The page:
No activist of the Underground Railroad served longer or with more distinction than Levi Coffin. Coffin was raised in the Quaker enclave in Guilford County North Carolina, where in 1819-1820 he helped to organized the only documentable UGRR operation beyond the upper South. From then until about 1850, Quakers with the assistance of local African Americans, including at least one slave “Hamilton’s Saul” — who chose to remain enslaved in order to help others to freedom — dispatched fugitives overland with Quaker emigrants to Indiana. Coffin himself moved to Indiana in the 1820s, where he organized another efficient underground organization, which funneled “passengers” north toward Detroit. In the 1840s, Coffin moved again, to Ohio, where he built an effective UGRR in Cincinnati. In all, Coffin, who at the end of his life chronicled his is experiences in a book, his “Reminiscences”, estimated that he had assisted as many as 1,000 escaped slaves to freedom.
Another major Underground figure is David Ruggles, who was born free in Connecticut, and in the 1830s created the UGRR in New York City. Ruggles was a remarkably bold and confrontational man, who repeatedly challenged the authorities in a city where collaboration among slave hunters, police and the courts was tragically rife. Indeed, New York then was far from progressive in its politics, which generally were aligned with the slave-holding South, since the city’s economy depended significantly on Southern trade. The city was a slave hunter’s paradise, where recaptures were tragically common. Ruggles was himself targeted by slave hunters on at least one occasion, and barely escaped. He also received in his home the fugitive Frederick Bailey, whom he sheltered and dispatched to safety in New Bedford, MA: There Bailey changed his name and became the man we know as Frederick Douglass.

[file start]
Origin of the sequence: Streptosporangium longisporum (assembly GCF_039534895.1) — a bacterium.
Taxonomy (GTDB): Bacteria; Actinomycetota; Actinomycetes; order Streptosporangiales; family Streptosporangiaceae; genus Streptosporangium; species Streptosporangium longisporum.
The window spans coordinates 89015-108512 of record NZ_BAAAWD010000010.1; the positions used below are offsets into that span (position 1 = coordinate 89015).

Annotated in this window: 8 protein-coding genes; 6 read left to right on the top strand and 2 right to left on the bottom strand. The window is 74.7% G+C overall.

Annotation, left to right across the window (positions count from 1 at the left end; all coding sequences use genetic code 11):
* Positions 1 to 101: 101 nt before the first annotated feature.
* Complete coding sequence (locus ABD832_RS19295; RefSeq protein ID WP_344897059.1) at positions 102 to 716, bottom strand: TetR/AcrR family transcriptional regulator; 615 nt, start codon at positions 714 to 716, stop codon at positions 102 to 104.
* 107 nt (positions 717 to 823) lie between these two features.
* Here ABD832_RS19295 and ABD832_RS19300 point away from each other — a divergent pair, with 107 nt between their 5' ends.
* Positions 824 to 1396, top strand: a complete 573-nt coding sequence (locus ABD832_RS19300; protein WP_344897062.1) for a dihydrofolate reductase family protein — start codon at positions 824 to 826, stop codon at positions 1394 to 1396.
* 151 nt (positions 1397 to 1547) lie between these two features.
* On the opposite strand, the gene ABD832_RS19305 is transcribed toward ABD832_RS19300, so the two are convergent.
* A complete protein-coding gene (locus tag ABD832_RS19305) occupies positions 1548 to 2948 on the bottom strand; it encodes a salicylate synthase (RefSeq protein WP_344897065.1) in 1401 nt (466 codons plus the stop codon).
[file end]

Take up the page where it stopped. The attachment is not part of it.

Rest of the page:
George de Baptiste, like Ruggles, embodied the bold personality and deft political skills that characterized many AFRICAN-American leaders of the UGRR. Born free in Virginia, trained as a valet and barber, he was also a successful member of the black middle class of his time. He eventually settled in Madison, IN, where in the 1840s he helped organize an all black UGRR operation which reached into Kentucky, and assisted fugitives northward until it was penetrated and destroyed by pro-slavery agents in the late 1840s. de Baptiste escaped to Detroit, where he helped create the mosty efficient UGRR operation west of the Appalachians.